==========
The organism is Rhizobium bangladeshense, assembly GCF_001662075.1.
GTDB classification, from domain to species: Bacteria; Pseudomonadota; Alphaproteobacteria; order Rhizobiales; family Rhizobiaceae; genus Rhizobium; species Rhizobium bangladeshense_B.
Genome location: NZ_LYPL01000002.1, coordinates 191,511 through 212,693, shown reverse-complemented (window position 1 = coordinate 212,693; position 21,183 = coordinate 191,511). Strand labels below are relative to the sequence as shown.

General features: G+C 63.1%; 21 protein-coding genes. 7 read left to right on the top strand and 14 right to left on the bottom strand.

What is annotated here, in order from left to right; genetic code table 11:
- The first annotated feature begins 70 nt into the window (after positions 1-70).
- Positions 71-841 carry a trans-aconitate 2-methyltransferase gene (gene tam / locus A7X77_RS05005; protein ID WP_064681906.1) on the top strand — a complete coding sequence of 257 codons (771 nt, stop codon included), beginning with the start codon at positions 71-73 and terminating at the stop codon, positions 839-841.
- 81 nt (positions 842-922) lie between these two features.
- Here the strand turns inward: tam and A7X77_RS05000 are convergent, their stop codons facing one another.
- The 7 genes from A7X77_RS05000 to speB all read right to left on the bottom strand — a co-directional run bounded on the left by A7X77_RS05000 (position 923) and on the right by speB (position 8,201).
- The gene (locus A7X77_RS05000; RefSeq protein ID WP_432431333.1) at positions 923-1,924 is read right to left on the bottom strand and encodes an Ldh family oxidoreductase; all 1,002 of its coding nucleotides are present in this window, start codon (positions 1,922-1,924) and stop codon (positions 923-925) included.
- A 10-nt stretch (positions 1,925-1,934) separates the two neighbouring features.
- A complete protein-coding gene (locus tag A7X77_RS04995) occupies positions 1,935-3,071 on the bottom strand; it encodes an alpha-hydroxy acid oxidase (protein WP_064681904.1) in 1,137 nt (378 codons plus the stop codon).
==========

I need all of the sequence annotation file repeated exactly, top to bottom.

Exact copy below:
The organism is Rhizobium bangladeshense, assembly GCF_001662075.1.
GTDB classification, from domain to species: Bacteria; Pseudomonadota; Alphaproteobacteria; order Rhizobiales; family Rhizobiaceae; genus Rhizobium; species Rhizobium bangladeshense_B.
Genome location: NZ_LYPL01000002.1, coordinates 191,511 through 212,693, shown reverse-complemented (window position 1 = coordinate 212,693; position 21,183 = coordinate 191,511). Strand labels below are relative to the sequence as shown.

General features: G+C 63.1%; 21 protein-coding genes. 7 read left to right on the top strand and 14 right to left on the bottom strand.

What is annotated here, in order from left to right; genetic code table 11:
- The first annotated feature begins 70 nt into the window (after positions 1-70).
- Positions 71-841 carry a trans-aconitate 2-methyltransferase gene (gene tam / locus A7X77_RS05005; protein ID WP_064681906.1) on the top strand — a complete coding sequence of 257 codons (771 nt, stop codon included), beginning with the start codon at positions 71-73 and terminating at the stop codon, positions 839-841.
- 81 nt (positions 842-922) lie between these two features.
- Here the strand turns inward: tam and A7X77_RS05000 are convergent, their stop codons facing one another.
- The 7 genes from A7X77_RS05000 to speB all read right to left on the bottom strand — a co-directional run bounded on the left by A7X77_RS05000 (position 923) and on the right by speB (position 8,201).
- The gene (locus A7X77_RS05000; RefSeq protein ID WP_432431333.1) at positions 923-1,924 is read right to left on the bottom strand and encodes an Ldh family oxidoreductase; all 1,002 of its coding nucleotides are present in this window, start codon (positions 1,922-1,924) and stop codon (positions 923-925) included.
- A 10-nt stretch (positions 1,925-1,934) separates the two neighbouring features.
- A complete protein-coding gene (locus tag A7X77_RS04995) occupies positions 1,935-3,071 on the bottom strand; it encodes an alpha-hydroxy acid oxidase (protein WP_064681904.1) in 1,137 nt (378 codons plus the stop codon).